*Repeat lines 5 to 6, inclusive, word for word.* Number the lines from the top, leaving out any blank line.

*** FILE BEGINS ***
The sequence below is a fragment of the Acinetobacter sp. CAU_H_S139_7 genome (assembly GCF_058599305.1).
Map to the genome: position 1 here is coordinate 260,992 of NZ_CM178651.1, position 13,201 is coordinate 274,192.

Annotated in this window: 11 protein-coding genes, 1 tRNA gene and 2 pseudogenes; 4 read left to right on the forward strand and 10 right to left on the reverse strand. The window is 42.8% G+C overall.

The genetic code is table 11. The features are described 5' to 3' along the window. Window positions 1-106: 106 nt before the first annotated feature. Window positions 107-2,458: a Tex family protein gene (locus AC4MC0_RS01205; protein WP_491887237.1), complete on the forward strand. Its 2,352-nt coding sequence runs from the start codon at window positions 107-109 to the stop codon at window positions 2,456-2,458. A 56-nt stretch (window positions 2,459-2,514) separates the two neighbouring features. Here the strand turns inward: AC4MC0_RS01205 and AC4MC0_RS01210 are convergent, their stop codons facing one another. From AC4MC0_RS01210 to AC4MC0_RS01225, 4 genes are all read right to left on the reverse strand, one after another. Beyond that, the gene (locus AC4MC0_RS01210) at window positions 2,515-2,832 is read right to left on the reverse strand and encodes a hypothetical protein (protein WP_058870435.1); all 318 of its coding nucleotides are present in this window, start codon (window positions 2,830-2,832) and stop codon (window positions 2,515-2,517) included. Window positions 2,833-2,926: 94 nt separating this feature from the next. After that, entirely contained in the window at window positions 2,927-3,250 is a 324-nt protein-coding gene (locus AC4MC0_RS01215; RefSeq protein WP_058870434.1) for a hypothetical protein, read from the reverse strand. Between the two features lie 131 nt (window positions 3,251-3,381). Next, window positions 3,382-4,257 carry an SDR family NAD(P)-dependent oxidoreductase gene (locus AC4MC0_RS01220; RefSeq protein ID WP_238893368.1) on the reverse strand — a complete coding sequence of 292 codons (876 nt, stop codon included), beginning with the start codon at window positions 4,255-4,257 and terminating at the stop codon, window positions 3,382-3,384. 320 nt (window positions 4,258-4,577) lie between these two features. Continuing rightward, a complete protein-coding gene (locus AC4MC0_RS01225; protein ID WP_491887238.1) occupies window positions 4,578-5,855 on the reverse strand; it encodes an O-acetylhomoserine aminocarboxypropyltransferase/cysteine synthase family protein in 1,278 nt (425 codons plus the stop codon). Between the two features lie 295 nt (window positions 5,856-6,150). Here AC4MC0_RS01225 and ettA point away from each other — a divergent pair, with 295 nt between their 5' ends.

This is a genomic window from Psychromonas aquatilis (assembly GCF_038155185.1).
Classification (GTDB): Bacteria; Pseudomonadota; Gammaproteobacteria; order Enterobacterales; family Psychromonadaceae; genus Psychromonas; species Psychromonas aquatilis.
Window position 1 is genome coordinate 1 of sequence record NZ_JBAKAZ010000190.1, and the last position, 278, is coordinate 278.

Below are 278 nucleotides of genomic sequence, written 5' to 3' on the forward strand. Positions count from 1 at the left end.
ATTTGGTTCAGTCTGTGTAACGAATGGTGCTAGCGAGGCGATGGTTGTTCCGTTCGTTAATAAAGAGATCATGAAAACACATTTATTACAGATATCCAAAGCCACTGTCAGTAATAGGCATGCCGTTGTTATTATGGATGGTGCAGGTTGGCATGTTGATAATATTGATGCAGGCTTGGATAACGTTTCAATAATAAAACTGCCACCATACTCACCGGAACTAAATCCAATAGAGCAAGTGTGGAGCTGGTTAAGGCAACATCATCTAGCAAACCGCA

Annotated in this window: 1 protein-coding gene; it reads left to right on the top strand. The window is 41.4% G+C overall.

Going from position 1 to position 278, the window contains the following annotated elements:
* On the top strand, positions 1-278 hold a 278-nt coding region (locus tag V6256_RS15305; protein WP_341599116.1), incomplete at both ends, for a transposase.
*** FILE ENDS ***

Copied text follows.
This is a genomic window from Psychromonas aquatilis (assembly GCF_038155185.1).
Classification (GTDB): Bacteria; Pseudomonadota; Gammaproteobacteria; order Enterobacterales; family Psychromonadaceae; genus Psychromonas; species Psychromonas aquatilis.